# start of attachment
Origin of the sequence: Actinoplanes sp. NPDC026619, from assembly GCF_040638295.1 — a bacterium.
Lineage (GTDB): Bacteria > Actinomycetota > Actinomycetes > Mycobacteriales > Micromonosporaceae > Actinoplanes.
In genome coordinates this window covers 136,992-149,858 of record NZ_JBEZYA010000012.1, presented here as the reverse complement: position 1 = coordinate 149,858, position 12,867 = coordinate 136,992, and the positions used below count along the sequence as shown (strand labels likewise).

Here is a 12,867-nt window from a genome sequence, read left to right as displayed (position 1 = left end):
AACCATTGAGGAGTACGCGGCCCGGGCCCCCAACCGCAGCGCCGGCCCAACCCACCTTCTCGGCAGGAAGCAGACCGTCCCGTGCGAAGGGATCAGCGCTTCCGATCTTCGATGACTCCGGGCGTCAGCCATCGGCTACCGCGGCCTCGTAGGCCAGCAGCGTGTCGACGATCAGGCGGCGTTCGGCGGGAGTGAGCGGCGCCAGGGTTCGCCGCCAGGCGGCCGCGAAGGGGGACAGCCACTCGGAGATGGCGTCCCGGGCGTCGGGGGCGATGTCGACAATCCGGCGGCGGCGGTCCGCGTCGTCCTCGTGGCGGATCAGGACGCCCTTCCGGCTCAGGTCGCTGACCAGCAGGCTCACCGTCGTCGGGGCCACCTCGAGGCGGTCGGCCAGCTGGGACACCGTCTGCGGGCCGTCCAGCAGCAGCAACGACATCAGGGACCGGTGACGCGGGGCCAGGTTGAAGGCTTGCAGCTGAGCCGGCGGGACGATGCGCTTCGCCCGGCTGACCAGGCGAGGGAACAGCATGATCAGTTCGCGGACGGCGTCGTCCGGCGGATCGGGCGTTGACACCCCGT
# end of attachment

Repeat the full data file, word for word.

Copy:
Origin of the sequence: Actinoplanes sp. NPDC026619, from assembly GCF_040638295.1 — a bacterium.
Lineage (GTDB): Bacteria > Actinomycetota > Actinomycetes > Mycobacteriales > Micromonosporaceae > Actinoplanes.
In genome coordinates this window covers 136,992-149,858 of record NZ_JBEZYA010000012.1, presented here as the reverse complement: position 1 = coordinate 149,858, position 12,867 = coordinate 136,992, and the positions used below count along the sequence as shown (strand labels likewise).

Here is a 12,867-nt window from a genome sequence, read left to right as displayed (position 1 = left end):
AACCATTGAGGAGTACGCGGCCCGGGCCCCCAACCGCAGCGCCGGCCCAACCCACCTTCTCGGCAGGAAGCAGACCGTCCCGTGCGAAGGGATCAGCGCTTCCGATCTTCGATGACTCCGGGCGTCAGCCATCGGCTACCGCGGCCTCGTAGGCCAGCAGCGTGTCGACGATCAGGCGGCGTTCGGCGGGAGTGAGCGGCGCCAGGGTTCGCCGCCAGGCGGCCGCGAAGGGGGACAGCCACTCGGAGATGGCGTCCCGGGCGTCGGGGGCGATGTCGACAATCCGGCGGCGGCGGTCCGCGTCGTCCTCGTGGCGGATCAGGACGCCCTTCCGGCTCAGGTCGCTGACCAGCAGGCTCACCGTCGTCGGGGCCACCTCGAGGCGGTCGGCCAGCTGGGACACCGTCTGCGGGCCGTCCAGCAGCAGCAACGACATCAGGGACCGGTGACGCGGGGCCAGGTTGAAGGCTTGCAGCTGAGCCGGCGGGACGATGCGCTTCGCCCGGCTGACCAGGCGAGGGAACAGCATGATCAGTTCGCGGACGGCGTCGTCCGGCGGATCGGGCGTTGACACCCCGT